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By Caitlin Geiger

On November 20, I attended a lecture given by Jonathan Laurence on the subject of European Islam. The lecture hall was half-full with people who wanted to know more about the subject and why some radicals felt the need to commit terrorist acts, the horrific attacks in Paris that occurred a week earlier giving the space an air of urgency and confusion.

To start, Laurence went through a brief history of Islamic diaspora and extremist terrorism. He pointed out that there was a great increase after World War II; immigration of Muslims to Europe went from 400,000 in 1950 to 18.6 million in 2010. But, the tension between “embassy” Islam of the origin countries’ recognized regimes and dissident Islam has been a cause of terrorism for the past thirty five years, the subway incident in 1995 marking the beginning. Laurence said this was also result of the politicization of Islam and political violence. The European governments were constantly interfering in the immigrants’ religious lives, unable to differentiate between civil and religious law. This caused headscarves to be banned in French schools and a lack of proper mosques and prayer rooms for practicing Muslims. Growing tension between the European people and the newer Muslims grated against religious freedom and caused some Muslims to be pushed to the outskirts of society, forming a more radical group.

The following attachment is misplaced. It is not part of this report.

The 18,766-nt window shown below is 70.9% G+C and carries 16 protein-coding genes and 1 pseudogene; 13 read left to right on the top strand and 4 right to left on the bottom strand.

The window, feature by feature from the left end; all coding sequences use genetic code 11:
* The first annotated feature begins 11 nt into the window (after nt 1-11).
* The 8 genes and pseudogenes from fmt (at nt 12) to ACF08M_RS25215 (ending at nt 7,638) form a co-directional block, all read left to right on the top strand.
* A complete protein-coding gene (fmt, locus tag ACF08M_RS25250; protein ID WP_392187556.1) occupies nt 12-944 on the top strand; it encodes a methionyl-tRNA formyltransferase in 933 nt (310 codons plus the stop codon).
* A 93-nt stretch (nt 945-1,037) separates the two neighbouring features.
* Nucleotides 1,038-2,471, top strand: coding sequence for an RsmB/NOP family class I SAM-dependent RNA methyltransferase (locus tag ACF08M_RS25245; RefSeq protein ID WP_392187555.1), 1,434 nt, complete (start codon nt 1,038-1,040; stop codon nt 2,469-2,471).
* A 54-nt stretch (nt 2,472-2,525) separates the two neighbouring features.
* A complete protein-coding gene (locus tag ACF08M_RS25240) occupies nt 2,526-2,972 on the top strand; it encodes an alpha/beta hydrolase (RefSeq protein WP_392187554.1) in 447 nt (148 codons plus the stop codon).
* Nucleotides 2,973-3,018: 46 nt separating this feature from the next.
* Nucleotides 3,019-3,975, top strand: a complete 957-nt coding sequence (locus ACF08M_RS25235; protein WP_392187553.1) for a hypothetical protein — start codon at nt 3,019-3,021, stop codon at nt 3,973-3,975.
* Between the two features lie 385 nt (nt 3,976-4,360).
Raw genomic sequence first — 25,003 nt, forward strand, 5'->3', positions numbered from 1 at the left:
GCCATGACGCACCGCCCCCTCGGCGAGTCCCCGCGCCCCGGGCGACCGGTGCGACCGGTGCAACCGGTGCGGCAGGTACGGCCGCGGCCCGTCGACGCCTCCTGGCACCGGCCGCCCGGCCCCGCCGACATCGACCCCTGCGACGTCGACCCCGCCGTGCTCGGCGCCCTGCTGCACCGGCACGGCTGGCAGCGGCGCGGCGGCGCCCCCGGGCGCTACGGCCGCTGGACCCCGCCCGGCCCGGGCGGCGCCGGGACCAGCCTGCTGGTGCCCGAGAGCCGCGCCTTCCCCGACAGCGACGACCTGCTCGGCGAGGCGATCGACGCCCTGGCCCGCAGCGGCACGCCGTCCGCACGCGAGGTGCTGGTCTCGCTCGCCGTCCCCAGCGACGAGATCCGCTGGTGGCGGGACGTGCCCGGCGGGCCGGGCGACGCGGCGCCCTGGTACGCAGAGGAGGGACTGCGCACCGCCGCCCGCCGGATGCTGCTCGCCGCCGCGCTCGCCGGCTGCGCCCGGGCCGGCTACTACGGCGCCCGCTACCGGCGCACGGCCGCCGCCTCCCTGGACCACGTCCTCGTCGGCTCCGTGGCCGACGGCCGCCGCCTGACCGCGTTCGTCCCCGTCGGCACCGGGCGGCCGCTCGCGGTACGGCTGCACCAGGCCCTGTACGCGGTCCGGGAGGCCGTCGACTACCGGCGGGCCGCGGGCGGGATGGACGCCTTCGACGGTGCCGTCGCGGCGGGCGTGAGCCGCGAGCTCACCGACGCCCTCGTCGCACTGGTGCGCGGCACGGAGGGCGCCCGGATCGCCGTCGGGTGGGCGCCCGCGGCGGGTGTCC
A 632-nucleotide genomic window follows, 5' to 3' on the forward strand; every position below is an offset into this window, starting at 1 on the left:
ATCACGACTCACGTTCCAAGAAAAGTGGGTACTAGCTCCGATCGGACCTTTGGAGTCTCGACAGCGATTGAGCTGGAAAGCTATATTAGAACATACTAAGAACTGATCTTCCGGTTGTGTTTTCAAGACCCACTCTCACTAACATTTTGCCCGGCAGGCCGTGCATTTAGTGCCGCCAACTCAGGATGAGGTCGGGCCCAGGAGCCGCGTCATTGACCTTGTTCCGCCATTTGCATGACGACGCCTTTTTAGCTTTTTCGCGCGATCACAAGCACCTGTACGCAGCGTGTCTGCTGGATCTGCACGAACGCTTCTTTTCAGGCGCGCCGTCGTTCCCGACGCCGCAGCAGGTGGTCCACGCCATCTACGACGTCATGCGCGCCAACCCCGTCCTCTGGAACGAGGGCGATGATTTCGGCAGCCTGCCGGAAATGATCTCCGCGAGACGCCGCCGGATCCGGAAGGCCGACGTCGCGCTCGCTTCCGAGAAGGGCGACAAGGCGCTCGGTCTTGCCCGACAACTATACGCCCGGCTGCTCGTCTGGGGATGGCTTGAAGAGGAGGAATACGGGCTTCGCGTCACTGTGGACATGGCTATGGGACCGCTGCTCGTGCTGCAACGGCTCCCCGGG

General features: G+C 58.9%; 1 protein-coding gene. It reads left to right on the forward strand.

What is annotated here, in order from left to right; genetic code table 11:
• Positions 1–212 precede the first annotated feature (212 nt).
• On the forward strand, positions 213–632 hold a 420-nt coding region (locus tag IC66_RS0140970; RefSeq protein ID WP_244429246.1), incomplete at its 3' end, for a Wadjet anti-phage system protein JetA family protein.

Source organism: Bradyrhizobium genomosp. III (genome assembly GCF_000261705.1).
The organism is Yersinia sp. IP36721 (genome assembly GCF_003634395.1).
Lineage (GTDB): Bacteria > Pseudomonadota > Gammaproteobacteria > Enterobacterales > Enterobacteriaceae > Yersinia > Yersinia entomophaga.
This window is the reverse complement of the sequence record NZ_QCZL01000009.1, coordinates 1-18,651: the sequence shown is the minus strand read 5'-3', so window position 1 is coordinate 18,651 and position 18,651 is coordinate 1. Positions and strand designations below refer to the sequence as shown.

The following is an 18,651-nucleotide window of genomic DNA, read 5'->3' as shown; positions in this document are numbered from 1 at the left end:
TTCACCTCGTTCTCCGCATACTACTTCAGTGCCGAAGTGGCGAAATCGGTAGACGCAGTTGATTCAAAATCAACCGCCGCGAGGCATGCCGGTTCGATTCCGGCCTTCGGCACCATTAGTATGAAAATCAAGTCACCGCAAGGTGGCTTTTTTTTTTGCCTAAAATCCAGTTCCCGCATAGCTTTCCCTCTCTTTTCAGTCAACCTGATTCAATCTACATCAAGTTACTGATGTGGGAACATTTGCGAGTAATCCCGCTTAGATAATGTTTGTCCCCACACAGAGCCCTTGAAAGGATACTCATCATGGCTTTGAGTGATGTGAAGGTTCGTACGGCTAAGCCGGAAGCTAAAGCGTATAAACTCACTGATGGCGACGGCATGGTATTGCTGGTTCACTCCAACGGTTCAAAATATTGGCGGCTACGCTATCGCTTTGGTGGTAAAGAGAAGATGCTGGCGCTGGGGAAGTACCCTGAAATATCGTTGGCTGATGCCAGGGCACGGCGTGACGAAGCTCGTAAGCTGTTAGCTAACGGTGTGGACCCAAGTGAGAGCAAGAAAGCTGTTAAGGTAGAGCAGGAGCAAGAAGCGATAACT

Laurence concluded that Islam can be connected to the countries of origin, and also be European. For this reason, European countries need to make it easier for Islamic immigrants to practice their religion. They need to “fill the gaps” so there is no room for Muslims on the outskirts to become radical and violent. They also need to come up with effective counter-radicalism strategies as a response to the fight of radicals and freedom fighters.

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